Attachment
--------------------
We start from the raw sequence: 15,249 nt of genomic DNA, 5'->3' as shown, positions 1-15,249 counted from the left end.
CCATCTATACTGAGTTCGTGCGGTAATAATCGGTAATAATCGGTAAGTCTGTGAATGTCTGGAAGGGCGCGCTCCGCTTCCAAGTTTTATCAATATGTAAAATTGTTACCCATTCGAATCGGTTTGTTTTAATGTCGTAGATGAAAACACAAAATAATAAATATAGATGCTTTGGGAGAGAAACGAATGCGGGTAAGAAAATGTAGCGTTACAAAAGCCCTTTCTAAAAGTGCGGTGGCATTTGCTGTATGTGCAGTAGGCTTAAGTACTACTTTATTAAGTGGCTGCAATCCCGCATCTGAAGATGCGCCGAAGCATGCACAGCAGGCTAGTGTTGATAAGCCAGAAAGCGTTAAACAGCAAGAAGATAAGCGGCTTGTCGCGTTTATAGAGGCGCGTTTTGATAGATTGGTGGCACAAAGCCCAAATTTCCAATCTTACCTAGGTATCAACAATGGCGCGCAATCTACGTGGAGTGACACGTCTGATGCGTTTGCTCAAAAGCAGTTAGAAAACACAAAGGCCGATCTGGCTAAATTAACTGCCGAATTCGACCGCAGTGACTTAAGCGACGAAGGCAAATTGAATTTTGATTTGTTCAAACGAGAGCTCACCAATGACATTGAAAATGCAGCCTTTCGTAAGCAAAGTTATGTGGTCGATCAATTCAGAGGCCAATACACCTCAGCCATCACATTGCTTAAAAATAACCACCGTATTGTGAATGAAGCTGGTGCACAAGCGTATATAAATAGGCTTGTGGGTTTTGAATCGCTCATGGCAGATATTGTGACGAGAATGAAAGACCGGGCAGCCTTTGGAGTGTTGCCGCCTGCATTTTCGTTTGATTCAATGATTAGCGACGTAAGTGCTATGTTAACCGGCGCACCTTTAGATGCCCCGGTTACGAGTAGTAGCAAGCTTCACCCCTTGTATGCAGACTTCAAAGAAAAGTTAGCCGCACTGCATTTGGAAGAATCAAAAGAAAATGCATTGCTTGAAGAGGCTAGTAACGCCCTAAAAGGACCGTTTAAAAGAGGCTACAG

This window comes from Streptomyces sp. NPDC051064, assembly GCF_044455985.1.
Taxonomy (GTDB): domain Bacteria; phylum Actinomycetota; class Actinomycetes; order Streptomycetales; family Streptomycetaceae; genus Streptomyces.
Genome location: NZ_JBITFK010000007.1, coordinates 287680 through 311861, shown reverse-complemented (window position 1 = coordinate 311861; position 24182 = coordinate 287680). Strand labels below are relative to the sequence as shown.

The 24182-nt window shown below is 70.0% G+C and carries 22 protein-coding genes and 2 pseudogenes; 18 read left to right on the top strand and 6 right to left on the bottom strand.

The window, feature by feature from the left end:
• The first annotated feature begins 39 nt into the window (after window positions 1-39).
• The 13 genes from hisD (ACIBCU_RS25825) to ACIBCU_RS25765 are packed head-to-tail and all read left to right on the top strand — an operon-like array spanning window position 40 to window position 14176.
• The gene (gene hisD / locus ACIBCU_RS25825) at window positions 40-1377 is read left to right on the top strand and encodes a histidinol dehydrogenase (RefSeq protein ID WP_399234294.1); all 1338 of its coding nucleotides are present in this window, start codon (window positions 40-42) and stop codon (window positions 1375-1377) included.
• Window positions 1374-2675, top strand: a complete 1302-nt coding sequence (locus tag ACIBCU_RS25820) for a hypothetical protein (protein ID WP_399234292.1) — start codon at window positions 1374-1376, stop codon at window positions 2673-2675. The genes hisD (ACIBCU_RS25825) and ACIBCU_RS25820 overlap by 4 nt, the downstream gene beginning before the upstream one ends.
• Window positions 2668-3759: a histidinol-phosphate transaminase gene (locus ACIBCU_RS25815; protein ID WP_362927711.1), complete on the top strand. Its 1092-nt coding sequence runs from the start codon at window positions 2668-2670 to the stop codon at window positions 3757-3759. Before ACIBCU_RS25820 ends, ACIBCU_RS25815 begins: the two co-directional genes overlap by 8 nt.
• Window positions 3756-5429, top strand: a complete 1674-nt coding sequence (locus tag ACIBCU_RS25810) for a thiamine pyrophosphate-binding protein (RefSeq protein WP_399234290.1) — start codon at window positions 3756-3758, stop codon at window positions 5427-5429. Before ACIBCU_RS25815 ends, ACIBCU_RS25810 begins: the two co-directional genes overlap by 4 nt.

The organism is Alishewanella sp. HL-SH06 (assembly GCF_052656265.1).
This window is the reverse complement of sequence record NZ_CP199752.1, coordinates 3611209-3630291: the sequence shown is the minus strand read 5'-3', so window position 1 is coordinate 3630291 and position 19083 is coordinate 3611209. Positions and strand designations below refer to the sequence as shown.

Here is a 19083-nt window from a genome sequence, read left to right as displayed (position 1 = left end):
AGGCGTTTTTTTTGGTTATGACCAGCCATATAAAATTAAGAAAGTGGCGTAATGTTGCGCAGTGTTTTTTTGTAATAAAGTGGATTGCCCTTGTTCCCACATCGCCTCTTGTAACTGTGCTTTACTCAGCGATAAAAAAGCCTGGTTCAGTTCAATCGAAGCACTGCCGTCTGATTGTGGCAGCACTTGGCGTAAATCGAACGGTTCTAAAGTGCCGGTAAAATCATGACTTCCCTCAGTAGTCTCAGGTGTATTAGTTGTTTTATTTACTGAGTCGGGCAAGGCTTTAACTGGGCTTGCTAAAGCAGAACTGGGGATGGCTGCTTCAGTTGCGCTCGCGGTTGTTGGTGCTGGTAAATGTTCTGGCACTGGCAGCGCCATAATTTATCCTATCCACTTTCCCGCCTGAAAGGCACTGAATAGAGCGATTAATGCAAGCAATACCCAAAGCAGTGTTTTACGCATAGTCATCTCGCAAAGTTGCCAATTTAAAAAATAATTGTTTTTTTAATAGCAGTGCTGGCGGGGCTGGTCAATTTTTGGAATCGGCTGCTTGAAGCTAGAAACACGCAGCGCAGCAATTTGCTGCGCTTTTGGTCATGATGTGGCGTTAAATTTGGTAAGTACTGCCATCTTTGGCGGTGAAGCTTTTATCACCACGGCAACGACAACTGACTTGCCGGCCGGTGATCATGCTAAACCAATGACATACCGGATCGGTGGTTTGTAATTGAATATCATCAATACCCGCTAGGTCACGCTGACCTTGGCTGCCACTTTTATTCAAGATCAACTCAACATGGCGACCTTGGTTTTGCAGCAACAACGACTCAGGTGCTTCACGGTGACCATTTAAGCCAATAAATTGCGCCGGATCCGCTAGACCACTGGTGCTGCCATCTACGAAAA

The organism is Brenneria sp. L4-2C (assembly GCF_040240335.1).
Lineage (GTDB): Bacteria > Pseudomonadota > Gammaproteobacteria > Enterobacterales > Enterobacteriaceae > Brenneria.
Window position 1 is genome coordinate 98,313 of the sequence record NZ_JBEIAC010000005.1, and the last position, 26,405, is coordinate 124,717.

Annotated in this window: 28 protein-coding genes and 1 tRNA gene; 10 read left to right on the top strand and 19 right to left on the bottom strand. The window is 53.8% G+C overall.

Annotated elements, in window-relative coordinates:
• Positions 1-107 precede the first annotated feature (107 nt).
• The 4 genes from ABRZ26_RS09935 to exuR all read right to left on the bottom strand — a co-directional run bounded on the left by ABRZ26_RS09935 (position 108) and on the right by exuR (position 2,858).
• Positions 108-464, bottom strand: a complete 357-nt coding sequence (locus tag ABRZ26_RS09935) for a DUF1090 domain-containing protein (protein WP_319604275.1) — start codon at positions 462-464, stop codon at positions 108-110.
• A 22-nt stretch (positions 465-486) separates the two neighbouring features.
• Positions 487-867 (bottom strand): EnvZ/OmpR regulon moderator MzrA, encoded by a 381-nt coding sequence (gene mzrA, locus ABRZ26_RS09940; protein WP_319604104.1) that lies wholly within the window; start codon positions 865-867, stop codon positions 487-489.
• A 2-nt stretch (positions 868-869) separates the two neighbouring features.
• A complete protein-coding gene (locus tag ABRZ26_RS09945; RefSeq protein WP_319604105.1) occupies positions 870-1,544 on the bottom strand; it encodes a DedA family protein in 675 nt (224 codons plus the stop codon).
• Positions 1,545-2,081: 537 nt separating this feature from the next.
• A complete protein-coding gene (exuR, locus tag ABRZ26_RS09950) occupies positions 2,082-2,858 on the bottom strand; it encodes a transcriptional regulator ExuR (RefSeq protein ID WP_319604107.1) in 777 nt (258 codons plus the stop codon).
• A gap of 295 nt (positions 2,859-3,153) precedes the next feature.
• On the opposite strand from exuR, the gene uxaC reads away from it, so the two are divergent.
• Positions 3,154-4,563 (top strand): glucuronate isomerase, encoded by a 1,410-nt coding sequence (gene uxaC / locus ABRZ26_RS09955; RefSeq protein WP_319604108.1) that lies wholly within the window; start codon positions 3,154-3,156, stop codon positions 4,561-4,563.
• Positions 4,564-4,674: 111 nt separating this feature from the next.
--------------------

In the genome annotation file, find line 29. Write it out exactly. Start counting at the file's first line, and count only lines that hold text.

• A complete protein-coding gene (locus tag ABRZ26_RS09945; RefSeq protein WP_319604105.1) occupies positions 870-1,544 on the bottom strand; it encodes a DedA family protein in 675 nt (224 codons plus the stop codon).